Alice Thacher Post to Jane Addams, December 13, 1918

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REEL0011_1354.jpg
↑Copy for E. G. B. from A. T. P.↓
2513 Twelfth Street, Washington.
December 13, 1918.

Dear Miss Addams:

I received yours of the 9th. When Mrs. Fels spoke with me about being a Delegate she said she ought not to be put down on the list for her first duty was to the Zionist Conference, but she would come if she could, and I told her that if she did and there were a vacancy we would want her to fill it. But I agreed that we ought not to keep a place for her.

You say that we ought to have a Jewish woman. Would Miss Wald be so counted? If not, would the Miss Alice [Lewisohn] who was proposed in New York, answer?

Do you remember Mrs. Reid Cory who was a member of the America group at the 1915 Conference? I do not mention her for this Congress, but bring her up merely to report that I had a letter from her a little while ago in which she explained that she had resigned from the Party when we went into the War in order to be able to speak with greater freedom. She felt now that she would like to report to some one of her activities during the War. She seems to have spoken a great many times for many organizations, and says she has always been loyal to our principles. She warns us against the pro-Germanism of the New Jersey Branch. She sends her highest regard to you, and wishes she could serve you in some special way. I have already answered the letter, including the New Jersey [Branch] part, and can show a copy of my letter if it should ever be desired. I will not inflict it on you here.

Yours of 10th came yesterday, with copies of Miss Daugaard's telegram and Miss Willis's letter.

You say you may come to Washington during week of December 16th. I may have the Graveses of Chicago with me during a part of the week, most likely the first part. But if so Mrs. Kent thinks she will be delighted to have you after the 16th. So between us there will be hospitality, and it will be a very affectionate hospitality that awaits you, as always.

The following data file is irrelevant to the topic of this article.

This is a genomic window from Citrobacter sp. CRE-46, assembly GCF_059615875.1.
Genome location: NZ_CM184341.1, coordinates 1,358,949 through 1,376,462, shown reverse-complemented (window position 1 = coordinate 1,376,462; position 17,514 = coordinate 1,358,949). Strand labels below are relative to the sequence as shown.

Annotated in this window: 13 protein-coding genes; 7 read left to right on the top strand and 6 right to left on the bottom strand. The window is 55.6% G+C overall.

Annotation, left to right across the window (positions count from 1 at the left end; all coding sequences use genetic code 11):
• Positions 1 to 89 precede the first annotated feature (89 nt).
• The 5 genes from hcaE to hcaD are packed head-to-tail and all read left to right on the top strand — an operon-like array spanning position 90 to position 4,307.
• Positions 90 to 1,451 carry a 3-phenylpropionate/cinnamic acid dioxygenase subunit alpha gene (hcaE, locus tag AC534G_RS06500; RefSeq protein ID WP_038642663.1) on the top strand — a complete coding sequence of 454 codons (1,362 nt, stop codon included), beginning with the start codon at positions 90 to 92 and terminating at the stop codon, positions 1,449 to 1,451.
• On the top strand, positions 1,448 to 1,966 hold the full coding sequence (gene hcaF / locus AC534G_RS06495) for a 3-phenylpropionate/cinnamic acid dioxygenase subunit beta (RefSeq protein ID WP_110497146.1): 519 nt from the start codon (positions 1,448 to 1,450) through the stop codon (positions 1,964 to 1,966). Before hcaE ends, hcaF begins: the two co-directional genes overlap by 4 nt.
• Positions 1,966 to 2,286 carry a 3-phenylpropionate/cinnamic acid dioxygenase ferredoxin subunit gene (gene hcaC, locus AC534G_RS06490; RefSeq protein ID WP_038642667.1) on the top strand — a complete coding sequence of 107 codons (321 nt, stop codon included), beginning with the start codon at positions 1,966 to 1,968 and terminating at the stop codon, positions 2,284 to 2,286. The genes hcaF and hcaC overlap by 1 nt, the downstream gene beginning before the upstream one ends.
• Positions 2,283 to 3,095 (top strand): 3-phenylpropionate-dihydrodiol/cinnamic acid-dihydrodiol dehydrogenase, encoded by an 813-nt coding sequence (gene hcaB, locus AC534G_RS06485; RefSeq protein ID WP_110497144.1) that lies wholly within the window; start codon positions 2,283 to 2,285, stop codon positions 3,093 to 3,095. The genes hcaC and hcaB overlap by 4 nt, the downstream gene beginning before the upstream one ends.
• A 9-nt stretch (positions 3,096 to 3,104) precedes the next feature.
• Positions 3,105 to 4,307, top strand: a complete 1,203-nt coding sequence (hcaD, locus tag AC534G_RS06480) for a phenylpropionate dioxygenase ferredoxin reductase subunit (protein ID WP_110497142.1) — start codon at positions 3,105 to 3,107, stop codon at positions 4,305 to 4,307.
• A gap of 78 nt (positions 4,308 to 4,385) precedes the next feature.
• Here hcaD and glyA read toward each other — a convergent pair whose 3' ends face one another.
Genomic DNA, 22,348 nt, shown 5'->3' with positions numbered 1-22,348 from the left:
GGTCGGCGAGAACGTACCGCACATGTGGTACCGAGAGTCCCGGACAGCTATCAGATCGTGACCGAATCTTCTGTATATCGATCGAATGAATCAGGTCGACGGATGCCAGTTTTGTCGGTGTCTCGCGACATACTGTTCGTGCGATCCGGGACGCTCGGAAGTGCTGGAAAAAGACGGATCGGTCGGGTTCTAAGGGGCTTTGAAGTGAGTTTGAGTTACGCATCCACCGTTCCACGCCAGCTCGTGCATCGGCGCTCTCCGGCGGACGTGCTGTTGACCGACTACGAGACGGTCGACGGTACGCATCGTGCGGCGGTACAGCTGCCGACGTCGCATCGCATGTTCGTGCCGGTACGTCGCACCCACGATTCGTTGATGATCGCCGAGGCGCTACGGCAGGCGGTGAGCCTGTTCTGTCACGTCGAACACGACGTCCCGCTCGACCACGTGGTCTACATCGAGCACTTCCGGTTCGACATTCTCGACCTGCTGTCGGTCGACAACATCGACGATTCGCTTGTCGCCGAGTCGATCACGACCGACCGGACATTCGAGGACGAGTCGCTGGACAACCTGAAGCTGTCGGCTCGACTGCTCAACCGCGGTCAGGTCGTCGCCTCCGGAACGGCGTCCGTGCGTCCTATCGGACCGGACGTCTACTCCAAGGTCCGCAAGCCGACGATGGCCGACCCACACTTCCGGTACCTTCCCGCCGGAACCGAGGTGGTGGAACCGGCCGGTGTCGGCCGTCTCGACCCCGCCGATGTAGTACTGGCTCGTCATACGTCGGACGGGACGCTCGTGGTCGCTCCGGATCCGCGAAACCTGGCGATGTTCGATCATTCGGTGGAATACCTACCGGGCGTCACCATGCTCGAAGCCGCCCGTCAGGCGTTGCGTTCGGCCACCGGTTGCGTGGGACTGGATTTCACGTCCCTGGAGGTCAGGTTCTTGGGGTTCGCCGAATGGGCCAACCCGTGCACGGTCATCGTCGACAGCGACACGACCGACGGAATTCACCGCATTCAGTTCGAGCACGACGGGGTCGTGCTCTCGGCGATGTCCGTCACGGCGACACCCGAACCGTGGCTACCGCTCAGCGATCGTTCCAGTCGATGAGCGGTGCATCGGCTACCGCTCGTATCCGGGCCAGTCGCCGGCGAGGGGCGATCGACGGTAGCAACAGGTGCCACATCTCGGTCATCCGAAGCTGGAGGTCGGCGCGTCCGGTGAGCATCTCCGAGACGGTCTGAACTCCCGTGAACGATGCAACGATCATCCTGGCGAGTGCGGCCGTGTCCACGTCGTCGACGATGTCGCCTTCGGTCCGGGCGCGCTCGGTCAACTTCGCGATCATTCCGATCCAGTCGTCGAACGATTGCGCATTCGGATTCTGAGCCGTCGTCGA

You say that your whole instinct is for a little delay on the passport question. Mrs. Mead writes me that she and Mrs. Andrews are disposed to favor postponement until May of the meeting of the Congress.

My judgment is that if you are expecting to go ↑to a↓ [illegible] Congress to be held the first week in February you had better apply very soon for a passport. If you wish to get over in advance to such a Congress, as is expected of you as one of the "Five", I think you had better apply immediately.

To wait until you hear from Dr. [Jacobs] will, it seems to me, make it impossible for you to get over to a February Congress if Amsterdam decides in the meantime to have it then. Realizing that, they may decide to have it in May, or they might decide to have it in May anyway. On the other hand, they might think it was a good plan to have the February meeting, leaving us out, and perhaps have an adjourned meeting in May, or a meeting a year hence, to consider future matters.

I am going to send a copy of this letter to Mrs. Mead and one to Miss Balch, and will state here frankly my own instinct in the matter. [page 2]

It seems to me that just NOW, while the forces of democracy are coping with reactionism, is the time when we ought to be meeting, even if only a few of us get together.

A May meeting will do a different business than we planned to do when we separated in 1915. The world was then at grips; it is now at grips just as profoundly with the same struggle. By spring the struggle will be a different one. Perhaps that will call for different delegates -- younger ones who are arranging a new world and are to carry it on.

My instinct is that the Five, or all of them who can get passports, should go over as soon as they can, without waiting to hear from Dr. [Jacobs]. If the Amsterdam office has in the meantime decided to wait until June, let the Five go to Paris and join the Peace people and the Internationals there for a general watching for the sake of public opinion. Let all of them who can, wait until May, and the others come home even if they don't go back for the Congress proper. I think they would do more good in being over there at this time even without a Congress than they could by going to the Congress in May only.

Of course [they] run the risk of not getting passports now, when perhaps they might get them later. It seems to me that this is a risk to be taken. Why not let Mrs. Mead try first, then Mrs. Andrews and Miss Balch, then Miss Addams and Dr. Hamilton?

Of course all this is simply my own instinct, and I don't feel wise.

Very affectionately yours,